Challenge #3 – Lack of corporate-startup collaboration
It is estimated that 90% of startups fail. To mitigate this, startups join corporate accelerator programmes to gain access to the corporate’s network, expand their revenue stream as well as for the reputation boost of working with renowned brands in the industry. In return, corporates would be able to leverage on startups creativity, innovative ways of working and new technologies.
While this relationship would often start out positively, having an accelerator programme does not necessarily equate to the collaboration working out automatically. Effective collaboration is often hindered by how corporates are structured, the organisational culture and internal processes. For startups, one of the challenges they see in corporate-startup collaboration is the long cycle times and slow decision-making from the corporate team as multiple departments and layers of approval are involved in any decision made. The collision in organisational structure and strategy would cause corporate – startup collaboration to start off on the wrong foot which eventually leads to futile effort and frustrations.
While the future of corporate accelerators might seem bleak, not all is lost. There are still corporate accelerators out there that are thriving and generating stellar startups.
Strategy #1 – Alignment of short term goals with long term decisions
As mentioned earlier in the article, having a unified goal between the corporates and startups is a critical factor to determine the success of the programme. Taking time out to align the goals of the corporates and startups as well as getting the buy-in on the monetary and timeline from the various business units within the organisation is essential prior to the launch of the programme.
Insights from the business units will help to set the direction of growth and change required by the organisation and will provide greater clarity on the goals, models and strategies that the corporate accelerator should adopt. Looping in the decision makers on the onset would ensure that key stakeholders in the corporate accelerator are involved and prevent the programme from being a lost cause. With the full support from the business units and understanding that it takes time for corporate accelerators to generate success, this increases the likelihood of the programme taking off.
Besides setting and aligning the goals, regular check-ins with the various stakeholders to evaluate the progress is necessary. The check-ins allow all parties involved to address their hopes, expectations, iron out frustrations and introduce changes when needed to keep the programme moving towards the final goal.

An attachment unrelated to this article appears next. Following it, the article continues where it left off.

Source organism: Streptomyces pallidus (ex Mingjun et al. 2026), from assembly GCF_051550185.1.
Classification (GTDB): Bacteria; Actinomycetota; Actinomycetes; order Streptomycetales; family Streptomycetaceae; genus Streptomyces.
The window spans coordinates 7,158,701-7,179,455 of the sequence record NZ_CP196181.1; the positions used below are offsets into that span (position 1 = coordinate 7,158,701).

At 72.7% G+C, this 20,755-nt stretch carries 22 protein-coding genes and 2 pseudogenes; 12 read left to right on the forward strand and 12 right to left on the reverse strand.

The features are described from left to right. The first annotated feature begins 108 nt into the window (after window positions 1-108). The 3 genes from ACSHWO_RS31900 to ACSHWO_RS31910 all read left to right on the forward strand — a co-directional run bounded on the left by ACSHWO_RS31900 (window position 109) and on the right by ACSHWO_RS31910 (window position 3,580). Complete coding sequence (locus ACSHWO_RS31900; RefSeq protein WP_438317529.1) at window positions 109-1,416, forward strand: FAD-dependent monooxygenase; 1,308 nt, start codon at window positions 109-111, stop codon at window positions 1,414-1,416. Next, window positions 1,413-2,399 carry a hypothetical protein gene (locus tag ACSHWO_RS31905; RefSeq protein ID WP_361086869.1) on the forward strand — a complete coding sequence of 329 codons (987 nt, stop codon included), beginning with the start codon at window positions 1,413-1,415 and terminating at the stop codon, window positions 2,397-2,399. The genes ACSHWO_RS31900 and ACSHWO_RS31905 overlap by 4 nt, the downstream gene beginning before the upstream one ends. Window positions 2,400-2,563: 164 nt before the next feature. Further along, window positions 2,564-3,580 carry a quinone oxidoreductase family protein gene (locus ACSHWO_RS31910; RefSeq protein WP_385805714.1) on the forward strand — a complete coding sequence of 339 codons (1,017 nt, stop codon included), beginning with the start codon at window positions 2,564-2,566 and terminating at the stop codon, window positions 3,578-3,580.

Strategy #2 – Creating opportunities for the community
Besides funding, a key draw for startups to join the corporate accelerator programme is the network that corporates bring. To attract high potential startups, corporates should leverage on their connections and bring various stakeholders of the ecosystem together.
To support the growth of early-stage tech startups in India, Airtel launched their corporate accelerator programme in 2019. This allows startups in their programmes to gain access to opportunities and distribution networks that they would not usually be able to. At the same time, Airtel can value-add their corporate partners by introducing creativity, providing technology and value-adding to the services they provide. Through building up the ecosystem, it brings in product adoption and partnerships opportunities which value-adds all the key players of the ecosystem and strengthens the offer of the corporate accelerator.
Learning from the startups that have been through StartupX’s programmes, they would first launch in their home market before scaling to the region. However, they often face challenges trying to navigate through the diverse market, complex policies as well as language barriers. Tapping on the corporates network when expanding into new grounds would increase their chances of success. For instance, the SAP IoT Accelerator, offers startups their customer base and platforms to their startups, allowing the teams to test their ideas while they expand.
At the end of the day, the corporate accelerator is not merely a trend. To keep the corporate accelerator model alive, corporates would need to be more proactive and rewrite the rules of the game by focusing on the basic principles of pragmatism, aside from all the hype and buzzwords. In a market where there are limited high potential startups, only by improving the offers, refocusing their budget and resources would ensure the success and continuity of corporate accelerators.
The hackathon, supported by GovTech, brought together 30 mentors, 14 judges and 3 guest speakers — Dr Janil Puthucheary, Teo Ser Luck and Grace Fu
Here at StartupX, we want women to be empowered, fight bias, challenge stereotypes and improve situations.
“Let’s start from the beginning. Three months before demo day, we kickstarted our inaugural pre-accelerator programme called The Start, in an effort to fill a gap in the market.”